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A 2001 teen comedy starring Ben Foster and Kirsten Dunst. Like Ten Things I Hate About You and She's the Man, it is a loose High School adaptation of a Shakespearean play-- in this case, A Midsummer Nights Dream.

Berke Landers has been dating his high school sweetheart Allison for years-- until the day she dumps him for the vaguely-British ex-boy band member Striker. Allison and Striker sign up for the upcoming school play, a musical adaptation of A Midsummer Night's Dream, and in an attempt to win back his beloved, Berke does too. Unlike Allison and Striker, Berke has no acting, singing, or dancing talent, and so enlists the help of his best-friend's little sister, Kelly, to teach him the ways of drama. As his rivalry with Striker grows, Berke finds himself growing closer to Kelly... and to add to his troubles, one of the leads breaks his leg, landing Berke with a leading role!

Meanwhile, Berke and his friends find themselves in many American Pie-esque situations. Hilarity Ensues!

While hardly the best of the teen-Shakespeare movies of the 2000s, Get Over It has an odd charm to it, due in part to its wacky and sometimes surreal humour (rather fitting, considering the source material). Arguably the best part is "A Midsummer Night's Rockin' Eve", the rock musical version of AMSND they dreamt up for the movie.

Tropes used in Get Over It include:

  • Almost Kiss: Kelly and Berke, before her Moment Killer brother phones.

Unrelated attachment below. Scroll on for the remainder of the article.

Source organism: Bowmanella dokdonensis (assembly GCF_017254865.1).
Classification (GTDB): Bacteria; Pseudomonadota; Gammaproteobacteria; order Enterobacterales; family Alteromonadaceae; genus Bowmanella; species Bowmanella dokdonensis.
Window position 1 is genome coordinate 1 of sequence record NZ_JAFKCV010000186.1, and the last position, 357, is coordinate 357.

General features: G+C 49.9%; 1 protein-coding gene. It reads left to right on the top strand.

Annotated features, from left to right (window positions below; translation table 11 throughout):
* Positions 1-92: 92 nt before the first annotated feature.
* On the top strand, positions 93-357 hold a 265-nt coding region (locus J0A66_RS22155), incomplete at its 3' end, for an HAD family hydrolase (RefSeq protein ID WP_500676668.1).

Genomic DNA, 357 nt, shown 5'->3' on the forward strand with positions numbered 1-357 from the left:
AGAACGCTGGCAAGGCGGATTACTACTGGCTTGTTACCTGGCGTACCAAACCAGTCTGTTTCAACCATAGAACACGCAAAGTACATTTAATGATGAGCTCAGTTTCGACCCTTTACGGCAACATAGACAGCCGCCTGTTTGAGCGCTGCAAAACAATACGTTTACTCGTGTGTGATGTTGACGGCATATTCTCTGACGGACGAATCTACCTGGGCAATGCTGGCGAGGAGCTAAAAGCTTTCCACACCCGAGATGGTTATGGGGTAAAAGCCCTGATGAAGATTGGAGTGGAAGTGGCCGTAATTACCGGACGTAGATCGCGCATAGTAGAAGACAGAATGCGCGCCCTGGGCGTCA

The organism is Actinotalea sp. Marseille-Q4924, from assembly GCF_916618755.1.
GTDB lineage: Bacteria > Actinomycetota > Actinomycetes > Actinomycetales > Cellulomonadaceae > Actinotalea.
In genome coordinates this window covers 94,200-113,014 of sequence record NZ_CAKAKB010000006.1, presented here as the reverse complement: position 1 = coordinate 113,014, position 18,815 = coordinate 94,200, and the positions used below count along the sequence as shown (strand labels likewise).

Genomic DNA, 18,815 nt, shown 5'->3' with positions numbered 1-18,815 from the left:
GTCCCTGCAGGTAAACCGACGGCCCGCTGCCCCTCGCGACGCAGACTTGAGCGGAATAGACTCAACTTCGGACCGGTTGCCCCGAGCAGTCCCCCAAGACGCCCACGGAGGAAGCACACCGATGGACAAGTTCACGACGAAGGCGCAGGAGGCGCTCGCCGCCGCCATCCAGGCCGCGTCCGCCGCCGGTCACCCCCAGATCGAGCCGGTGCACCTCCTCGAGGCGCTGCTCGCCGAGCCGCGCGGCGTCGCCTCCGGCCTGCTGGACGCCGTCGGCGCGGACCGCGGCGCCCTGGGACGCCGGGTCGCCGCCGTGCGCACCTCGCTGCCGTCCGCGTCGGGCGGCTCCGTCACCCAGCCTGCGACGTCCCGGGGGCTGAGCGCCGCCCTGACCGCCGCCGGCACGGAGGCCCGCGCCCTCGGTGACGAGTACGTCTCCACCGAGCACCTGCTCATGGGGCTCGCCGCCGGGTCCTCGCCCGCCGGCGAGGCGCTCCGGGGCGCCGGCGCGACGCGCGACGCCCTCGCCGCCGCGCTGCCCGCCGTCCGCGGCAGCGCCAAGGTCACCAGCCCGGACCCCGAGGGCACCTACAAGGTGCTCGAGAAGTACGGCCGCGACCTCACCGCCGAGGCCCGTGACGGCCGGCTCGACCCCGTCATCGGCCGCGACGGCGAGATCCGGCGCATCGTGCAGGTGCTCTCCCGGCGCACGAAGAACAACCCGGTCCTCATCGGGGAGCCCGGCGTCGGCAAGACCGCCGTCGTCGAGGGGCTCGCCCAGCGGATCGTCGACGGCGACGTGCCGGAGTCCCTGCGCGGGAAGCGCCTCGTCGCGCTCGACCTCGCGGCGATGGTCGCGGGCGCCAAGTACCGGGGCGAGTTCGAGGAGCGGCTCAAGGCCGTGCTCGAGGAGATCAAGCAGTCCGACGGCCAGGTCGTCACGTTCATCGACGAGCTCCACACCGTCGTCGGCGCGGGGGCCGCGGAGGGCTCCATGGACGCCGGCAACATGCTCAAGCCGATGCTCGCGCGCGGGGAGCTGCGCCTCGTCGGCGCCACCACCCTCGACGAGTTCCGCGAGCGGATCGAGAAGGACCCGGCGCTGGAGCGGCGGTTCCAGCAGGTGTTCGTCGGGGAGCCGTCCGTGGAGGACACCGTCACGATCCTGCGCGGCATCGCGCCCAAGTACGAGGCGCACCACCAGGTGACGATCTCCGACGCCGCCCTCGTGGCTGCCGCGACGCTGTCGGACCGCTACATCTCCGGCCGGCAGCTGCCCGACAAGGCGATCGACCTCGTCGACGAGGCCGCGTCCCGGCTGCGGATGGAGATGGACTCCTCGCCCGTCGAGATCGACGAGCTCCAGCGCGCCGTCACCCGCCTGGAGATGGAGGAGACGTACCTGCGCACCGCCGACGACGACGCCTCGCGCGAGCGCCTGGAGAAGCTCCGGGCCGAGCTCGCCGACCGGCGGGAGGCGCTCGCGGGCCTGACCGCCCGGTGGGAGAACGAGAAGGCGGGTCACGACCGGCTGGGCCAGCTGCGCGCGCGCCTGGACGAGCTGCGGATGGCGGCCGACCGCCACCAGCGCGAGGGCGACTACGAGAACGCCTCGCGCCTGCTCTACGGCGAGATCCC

• All Love Is Unrequited: Well, it is based off A Midsummer Night's Dream... Kelly loves Berke, Berke loves Allison, Allison loves Striker, Striker is dating Allison but cheats on her, attempting it once with Kelly... yeah.
  • Amazingly Embarrassing Parents: How Berke sees his parents. They force him to talk about his break-up on live television, they respond to his arrest in a strip club by offering to take him out for frozen yoghurt (then offering to take him home and let him masturbate) and they only reason they get mad about the Wild Teen Party he (technically, Felix) throws later on is because had they known, they could've paid for a DJ. Berke finally snaps at them after that last one, but they don't seem to notice.
  • Ambiguously Gay: Dr. Oates, the drama teacher, who is very flamboyant and loves musical theatre.
  • And Starring: Martin Short
  • Cannot Spit It Out: Dennis to Basin
  • Cleaning Up Romantic Loose Ends: Berke's friend Dennis and Kelly's friend Basin hook up, as do Felix and Dora Lynn
  • Convenient Slow Dance: Subverted when the generic moderate-tempo background music gets turned up to high-tempo music the second a character asks another to dance.
  • Fake Brit: Baton Rouge native Shane West as Striker.
  • Follow the Leader: It's clear they were channeling American Pie with certain jokes (the horny dog, the strip club scene, Felix's entire character), and of course there's the "Shakespeare High School AU" thing
  • Duet Bonding: The way Berke and Kelly get close
  • Fan Service: Carmen Electra as a dominatrix and in a Gold Bikini in the credits.